(Image credit: Mildred Locke)

For anyone looking for an affordable entry-level women’s road bike, the Triban RC520 Women’s Disc offers exceptional value for money. The durable 6061 T6 aluminium frame is paired with a carbon fork and built with endurance geometry for a relaxed riding position, ideal for beginner road cyclists.

For the price, the build is pretty decent, sporting a full Shimano 105 drivetrain, hydraulic TRP HY/RD disc brakes, tubeless ready wheels, and mounts for a front and rear rack and mudguards.

The bike itself offers a comfortable ride on tarmac, and with 28mm tyres can withstand slightly rougher ground like fine gravel. However after a while on bumpy terrain or tow paths, the road chatter can cause quite a bit of arm fatigue, so it’s best restricted to the roads.

Reviews Writer Mildred Locke really rates it for the incredible value for money it offers, and the quality of ride you can get for under £850. Stay tuned for a full review soon.

(Image credit: Lapierre)

A stalwart of bicycles in France, Lapierre bikes – outfitter of both the Groupama FDJ women’s and men’s teams – delivers on the Xelius SL 600 Disc, with a women’s specific geometry. Lapierre has developed the Xelius alongside its pro riders and built a true climbers’ bike.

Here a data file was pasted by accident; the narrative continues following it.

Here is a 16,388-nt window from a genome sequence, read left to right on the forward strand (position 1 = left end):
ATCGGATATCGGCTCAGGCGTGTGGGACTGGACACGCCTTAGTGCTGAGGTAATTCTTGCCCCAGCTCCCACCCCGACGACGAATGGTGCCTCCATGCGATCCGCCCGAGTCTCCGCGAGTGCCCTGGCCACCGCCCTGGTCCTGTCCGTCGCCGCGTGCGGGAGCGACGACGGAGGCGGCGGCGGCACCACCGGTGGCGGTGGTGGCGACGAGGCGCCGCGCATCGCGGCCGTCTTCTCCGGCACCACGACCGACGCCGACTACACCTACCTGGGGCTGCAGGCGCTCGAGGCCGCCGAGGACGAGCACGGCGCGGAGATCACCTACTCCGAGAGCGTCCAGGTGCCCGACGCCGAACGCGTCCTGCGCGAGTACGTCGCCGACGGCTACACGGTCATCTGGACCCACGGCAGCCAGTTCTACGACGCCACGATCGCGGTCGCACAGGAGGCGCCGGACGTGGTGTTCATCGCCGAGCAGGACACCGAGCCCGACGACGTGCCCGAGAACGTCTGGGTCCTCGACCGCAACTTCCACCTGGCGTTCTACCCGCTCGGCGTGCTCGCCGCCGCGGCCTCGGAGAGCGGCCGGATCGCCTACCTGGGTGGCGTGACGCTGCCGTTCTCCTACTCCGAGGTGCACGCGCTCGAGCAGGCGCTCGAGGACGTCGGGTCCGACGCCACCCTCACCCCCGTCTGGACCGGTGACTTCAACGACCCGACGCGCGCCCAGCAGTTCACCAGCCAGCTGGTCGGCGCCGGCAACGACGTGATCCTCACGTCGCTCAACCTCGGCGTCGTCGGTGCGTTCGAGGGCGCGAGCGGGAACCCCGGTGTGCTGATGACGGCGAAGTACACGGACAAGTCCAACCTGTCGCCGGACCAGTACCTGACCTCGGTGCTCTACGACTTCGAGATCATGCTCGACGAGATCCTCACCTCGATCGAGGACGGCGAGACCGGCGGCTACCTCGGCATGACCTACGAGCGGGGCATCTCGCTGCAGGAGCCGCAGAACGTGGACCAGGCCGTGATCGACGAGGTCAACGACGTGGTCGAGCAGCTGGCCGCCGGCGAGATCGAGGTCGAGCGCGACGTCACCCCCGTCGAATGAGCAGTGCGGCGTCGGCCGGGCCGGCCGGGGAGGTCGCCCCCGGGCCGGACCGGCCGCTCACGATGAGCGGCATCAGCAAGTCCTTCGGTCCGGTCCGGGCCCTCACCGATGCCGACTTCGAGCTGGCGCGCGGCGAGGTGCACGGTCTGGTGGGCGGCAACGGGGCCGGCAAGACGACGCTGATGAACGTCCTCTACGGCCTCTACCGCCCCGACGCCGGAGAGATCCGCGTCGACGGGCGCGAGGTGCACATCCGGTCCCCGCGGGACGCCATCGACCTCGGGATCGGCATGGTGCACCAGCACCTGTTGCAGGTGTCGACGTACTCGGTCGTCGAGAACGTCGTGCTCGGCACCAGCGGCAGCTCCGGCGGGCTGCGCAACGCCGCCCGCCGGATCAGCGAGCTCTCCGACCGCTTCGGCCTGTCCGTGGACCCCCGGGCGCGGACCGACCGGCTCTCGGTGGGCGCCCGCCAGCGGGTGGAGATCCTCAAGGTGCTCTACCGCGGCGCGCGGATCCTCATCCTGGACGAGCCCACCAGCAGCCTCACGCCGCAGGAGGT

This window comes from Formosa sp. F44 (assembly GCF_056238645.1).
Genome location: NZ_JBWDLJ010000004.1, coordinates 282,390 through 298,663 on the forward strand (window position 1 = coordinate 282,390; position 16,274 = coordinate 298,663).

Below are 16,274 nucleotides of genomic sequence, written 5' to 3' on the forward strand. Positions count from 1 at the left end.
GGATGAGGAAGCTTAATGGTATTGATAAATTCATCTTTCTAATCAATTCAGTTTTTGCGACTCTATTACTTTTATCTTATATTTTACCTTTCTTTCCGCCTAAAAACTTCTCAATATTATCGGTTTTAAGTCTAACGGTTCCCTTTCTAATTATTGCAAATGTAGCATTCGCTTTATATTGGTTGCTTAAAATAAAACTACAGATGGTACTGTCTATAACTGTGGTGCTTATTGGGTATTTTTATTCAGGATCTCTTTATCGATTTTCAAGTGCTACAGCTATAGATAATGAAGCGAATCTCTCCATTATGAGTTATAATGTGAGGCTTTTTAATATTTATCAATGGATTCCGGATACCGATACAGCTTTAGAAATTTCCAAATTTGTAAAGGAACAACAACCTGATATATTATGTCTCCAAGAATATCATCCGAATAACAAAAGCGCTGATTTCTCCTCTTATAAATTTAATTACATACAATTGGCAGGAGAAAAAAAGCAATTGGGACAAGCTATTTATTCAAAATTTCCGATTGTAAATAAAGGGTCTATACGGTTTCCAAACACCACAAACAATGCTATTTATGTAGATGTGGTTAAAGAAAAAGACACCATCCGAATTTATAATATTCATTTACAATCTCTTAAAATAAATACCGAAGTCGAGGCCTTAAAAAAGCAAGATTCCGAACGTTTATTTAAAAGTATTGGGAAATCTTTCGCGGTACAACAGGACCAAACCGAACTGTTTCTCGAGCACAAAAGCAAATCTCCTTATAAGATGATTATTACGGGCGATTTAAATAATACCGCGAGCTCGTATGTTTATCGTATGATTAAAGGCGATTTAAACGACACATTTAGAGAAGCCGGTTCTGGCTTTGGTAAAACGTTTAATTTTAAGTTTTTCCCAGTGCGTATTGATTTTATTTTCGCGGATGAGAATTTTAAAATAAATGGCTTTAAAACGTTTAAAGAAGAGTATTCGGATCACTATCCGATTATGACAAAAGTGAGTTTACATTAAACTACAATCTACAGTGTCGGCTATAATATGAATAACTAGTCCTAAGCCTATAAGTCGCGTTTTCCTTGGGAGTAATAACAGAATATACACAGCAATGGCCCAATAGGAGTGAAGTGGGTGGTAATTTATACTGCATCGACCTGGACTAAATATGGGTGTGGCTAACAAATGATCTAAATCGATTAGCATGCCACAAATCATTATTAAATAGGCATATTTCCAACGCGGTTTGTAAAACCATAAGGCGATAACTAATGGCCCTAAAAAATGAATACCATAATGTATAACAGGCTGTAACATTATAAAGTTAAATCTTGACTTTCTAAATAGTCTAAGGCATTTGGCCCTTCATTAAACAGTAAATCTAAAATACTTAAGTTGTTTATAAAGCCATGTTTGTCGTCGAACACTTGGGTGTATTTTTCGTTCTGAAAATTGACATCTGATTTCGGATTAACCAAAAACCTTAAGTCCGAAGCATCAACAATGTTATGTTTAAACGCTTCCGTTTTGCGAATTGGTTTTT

With the Xelius, Lapierre has reduced the top tube length by 15mm for the women’s fit, and increased the stack height at the front end. The fully carbon frame and fork are dressed in Shimano Ultegra, and the bars are sized down by 2cm compared to the men’s model. The additional components are stellar for the price range, with a Fizik saddle, Mavic wheels and Continental tyres coming standard. It weighs in at a respectable 8.4 kg. For a ready-to-ride mid-price point bike with a European heritage, the Lapierre is one of a handful of companies still creating a women’s specific geometry. Suitable for short-torsoed, long-legged women, like we all dream to be.

(Image credit: Scott)